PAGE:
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Monthly Archives: November 2018

Judgment of the Nations

Sheep and GoatsNot long ago I had believed Matthew 25:31-46 depicted a time when Jesus would judge the whole world, i.e. every man and woman who ever lived. The problem with this understanding is, it removes it from the context of the rest of the Olivet Discourse. The Olivet Discourse concerns events that would transpire in the Apostles’ expected lifetimes. Remember, the Apostles were troubled over Jesus’ prediction that the Temple would be destroyed (Matthew 23:37-39; 24:1-2). Therefore, later, four of them approached Jesus privately and asked: when these things would take place, and what would be the sign of his coming and the end of the age (Matthew 24:3). For Jesus at this point to then speak of universal judgment, i.e. every man and woman who ever lived, snatches this parable out of the context of the first century AD. Read the rest of this entry »

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Posted by on November 29, 2018 in 70 AD Eschatology

 

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He Shall Sit on the Throne!

Throne of His GloryJesus tells us in the Olivet Discourse that when he returns he will sit on the throne of his glory (Matthew 25:31). However, Paul also claims that, when Christ comes (1Corinthians 15:23), “Then cometh the end, when he shall have delivered up the kingdom to God, even the Father; when he shall have put down all rule and all authority and power” (1Corinthians 15:24). How does Jesus sit upon the throne of his glory at his coming (Matthew 25:31), when he, at the same time, delivers the Kingdom to God, his Father (1Corinthians 15:24)? Read the rest of this entry »

 
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Posted by on November 27, 2018 in 70 AD Eschatology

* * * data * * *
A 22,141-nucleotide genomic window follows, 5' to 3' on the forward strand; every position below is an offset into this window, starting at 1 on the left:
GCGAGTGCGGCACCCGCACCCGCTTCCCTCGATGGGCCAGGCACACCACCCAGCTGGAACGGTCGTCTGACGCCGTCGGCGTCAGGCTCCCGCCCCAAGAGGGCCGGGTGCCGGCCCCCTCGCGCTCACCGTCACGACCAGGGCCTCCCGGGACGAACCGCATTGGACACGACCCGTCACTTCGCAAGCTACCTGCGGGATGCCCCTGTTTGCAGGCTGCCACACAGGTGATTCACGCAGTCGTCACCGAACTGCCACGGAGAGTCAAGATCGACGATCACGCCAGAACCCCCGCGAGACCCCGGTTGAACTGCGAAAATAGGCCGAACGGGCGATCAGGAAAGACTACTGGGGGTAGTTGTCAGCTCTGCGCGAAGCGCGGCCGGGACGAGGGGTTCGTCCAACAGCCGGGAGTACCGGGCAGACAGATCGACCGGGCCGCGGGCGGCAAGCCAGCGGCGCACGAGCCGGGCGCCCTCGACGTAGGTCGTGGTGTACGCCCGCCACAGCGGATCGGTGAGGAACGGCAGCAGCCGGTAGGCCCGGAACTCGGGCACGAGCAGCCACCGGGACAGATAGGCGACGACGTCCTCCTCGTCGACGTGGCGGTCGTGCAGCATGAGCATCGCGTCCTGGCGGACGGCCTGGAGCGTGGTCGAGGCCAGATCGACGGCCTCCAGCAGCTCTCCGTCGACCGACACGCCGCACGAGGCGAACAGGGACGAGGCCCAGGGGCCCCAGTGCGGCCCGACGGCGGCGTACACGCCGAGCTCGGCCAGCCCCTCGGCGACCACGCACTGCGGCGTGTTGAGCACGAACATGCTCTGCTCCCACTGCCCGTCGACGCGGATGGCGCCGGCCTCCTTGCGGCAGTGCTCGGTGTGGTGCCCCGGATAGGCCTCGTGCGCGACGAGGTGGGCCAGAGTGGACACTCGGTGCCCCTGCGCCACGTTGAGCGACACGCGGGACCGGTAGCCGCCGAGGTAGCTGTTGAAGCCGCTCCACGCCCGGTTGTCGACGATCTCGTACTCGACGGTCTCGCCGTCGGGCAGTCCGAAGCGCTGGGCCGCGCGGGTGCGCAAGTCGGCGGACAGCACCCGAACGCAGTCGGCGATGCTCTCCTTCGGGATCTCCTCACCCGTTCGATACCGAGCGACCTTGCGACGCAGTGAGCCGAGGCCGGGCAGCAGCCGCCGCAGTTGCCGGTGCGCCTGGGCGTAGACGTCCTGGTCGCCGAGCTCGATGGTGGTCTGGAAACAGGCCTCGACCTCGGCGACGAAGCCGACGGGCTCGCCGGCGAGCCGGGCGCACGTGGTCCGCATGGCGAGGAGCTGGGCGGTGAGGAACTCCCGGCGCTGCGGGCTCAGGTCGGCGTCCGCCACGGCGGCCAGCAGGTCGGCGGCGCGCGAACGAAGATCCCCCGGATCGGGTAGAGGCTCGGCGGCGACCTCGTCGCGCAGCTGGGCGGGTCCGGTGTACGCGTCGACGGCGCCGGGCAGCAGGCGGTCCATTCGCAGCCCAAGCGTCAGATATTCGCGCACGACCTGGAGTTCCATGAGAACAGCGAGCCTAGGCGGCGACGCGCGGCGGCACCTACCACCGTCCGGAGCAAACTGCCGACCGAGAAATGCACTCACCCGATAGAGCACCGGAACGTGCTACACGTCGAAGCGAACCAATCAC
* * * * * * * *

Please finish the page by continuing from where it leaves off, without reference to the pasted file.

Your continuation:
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The Absent Master

Parable of the Talents -3In my investigation of the eschatology of Jesus’ parables, I have come to the Olivet Discourse, and at this time I would like to consider the Parable of the Talents (Matthew 25:14-30). The parable tells of a certain nobleman who went into a far country, but before he left he called his servants together and gave them his talents (money) each according to his ability. It is understood in the parable that, during his absence, the servants were to use their master’s money for his profit. So, after a long time, the nobleman returned and called his servants together, and he reckoned with them (Matthew 25:19), rewarding them according to their works. Read the rest of this entry »

 
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Posted by on November 25, 2018 in 70 AD Eschatology

 

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The Day and the Hour

Day and hour - 6Looking at the Parable of the Ten Virgins (Matthew 25:1-13), specifically the eschatology of the parable, I notice that Jesus tells his Apostles, “Therefore watch, for you do not know either the day or the hour in which the Son of Man comes” (verse 13). Futurists will tell us that this directly relates to Matthew 24:36, which they use as the dividing scripture in the Olivet Discourse, saying that all of what comes after Matthew 24:36 is for our future. In other words Jesus was speaking of events that would take place cir. 2000 years into the future. Nevertheless, I’ve demonstrated in a great number of studies that this simply cannot be so.[1] We must consider audience relevancy, i.e. the first century audience. How did they understand Jesus’ statements? Read the rest of this entry »